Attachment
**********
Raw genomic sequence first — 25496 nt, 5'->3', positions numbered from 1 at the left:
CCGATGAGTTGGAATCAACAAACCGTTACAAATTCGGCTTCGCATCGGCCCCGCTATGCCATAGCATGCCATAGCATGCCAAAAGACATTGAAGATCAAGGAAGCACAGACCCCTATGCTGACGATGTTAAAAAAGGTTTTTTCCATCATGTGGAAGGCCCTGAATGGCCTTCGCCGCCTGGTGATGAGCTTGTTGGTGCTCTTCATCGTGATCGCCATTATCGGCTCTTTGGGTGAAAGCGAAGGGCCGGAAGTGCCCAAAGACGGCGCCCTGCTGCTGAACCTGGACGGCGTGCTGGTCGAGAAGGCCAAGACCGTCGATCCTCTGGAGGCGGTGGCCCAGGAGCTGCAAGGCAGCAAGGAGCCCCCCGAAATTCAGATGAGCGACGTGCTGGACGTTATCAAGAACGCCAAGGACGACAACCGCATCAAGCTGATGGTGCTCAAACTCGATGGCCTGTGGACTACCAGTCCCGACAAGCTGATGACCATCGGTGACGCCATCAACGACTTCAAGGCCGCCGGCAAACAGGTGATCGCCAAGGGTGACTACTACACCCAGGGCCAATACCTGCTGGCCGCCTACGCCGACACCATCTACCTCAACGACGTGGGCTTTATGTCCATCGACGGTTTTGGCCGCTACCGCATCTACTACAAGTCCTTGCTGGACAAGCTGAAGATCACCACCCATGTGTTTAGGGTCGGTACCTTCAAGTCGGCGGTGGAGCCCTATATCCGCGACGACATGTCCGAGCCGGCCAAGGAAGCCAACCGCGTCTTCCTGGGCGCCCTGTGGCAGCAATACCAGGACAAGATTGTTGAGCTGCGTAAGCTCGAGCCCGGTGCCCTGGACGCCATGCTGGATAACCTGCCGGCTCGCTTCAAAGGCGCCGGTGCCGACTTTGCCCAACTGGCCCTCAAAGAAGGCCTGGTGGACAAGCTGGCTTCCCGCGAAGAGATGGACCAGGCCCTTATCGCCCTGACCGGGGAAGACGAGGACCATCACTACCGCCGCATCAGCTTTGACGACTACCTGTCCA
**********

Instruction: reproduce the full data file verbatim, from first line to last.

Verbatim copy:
Raw genomic sequence first — 25496 nt, 5'->3', positions numbered from 1 at the left:
CCGATGAGTTGGAATCAACAAACCGTTACAAATTCGGCTTCGCATCGGCCCCGCTATGCCATAGCATGCCATAGCATGCCAAAAGACATTGAAGATCAAGGAAGCACAGACCCCTATGCTGACGATGTTAAAAAAGGTTTTTTCCATCATGTGGAAGGCCCTGAATGGCCTTCGCCGCCTGGTGATGAGCTTGTTGGTGCTCTTCATCGTGATCGCCATTATCGGCTCTTTGGGTGAAAGCGAAGGGCCGGAAGTGCCCAAAGACGGCGCCCTGCTGCTGAACCTGGACGGCGTGCTGGTCGAGAAGGCCAAGACCGTCGATCCTCTGGAGGCGGTGGCCCAGGAGCTGCAAGGCAGCAAGGAGCCCCCCGAAATTCAGATGAGCGACGTGCTGGACGTTATCAAGAACGCCAAGGACGACAACCGCATCAAGCTGATGGTGCTCAAACTCGATGGCCTGTGGACTACCAGTCCCGACAAGCTGATGACCATCGGTGACGCCATCAACGACTTCAAGGCCGCCGGCAAACAGGTGATCGCCAAGGGTGACTACTACACCCAGGGCCAATACCTGCTGGCCGCCTACGCCGACACCATCTACCTCAACGACGTGGGCTTTATGTCCATCGACGGTTTTGGCCGCTACCGCATCTACTACAAGTCCTTGCTGGACAAGCTGAAGATCACCACCCATGTGTTTAGGGTCGGTACCTTCAAGTCGGCGGTGGAGCCCTATATCCGCGACGACATGTCCGAGCCGGCCAAGGAAGCCAACCGCGTCTTCCTGGGCGCCCTGTGGCAGCAATACCAGGACAAGATTGTTGAGCTGCGTAAGCTCGAGCCCGGTGCCCTGGACGCCATGCTGGATAACCTGCCGGCTCGCTTCAAAGGCGCCGGTGCCGACTTTGCCCAACTGGCCCTCAAAGAAGGCCTGGTGGACAAGCTGGCTTCCCGCGAAGAGATGGACCAGGCCCTTATCGCCCTGACCGGGGAAGACGAGGACCATCACTACCGCCGCATCAGCTTTGACGACTACCTGTCCA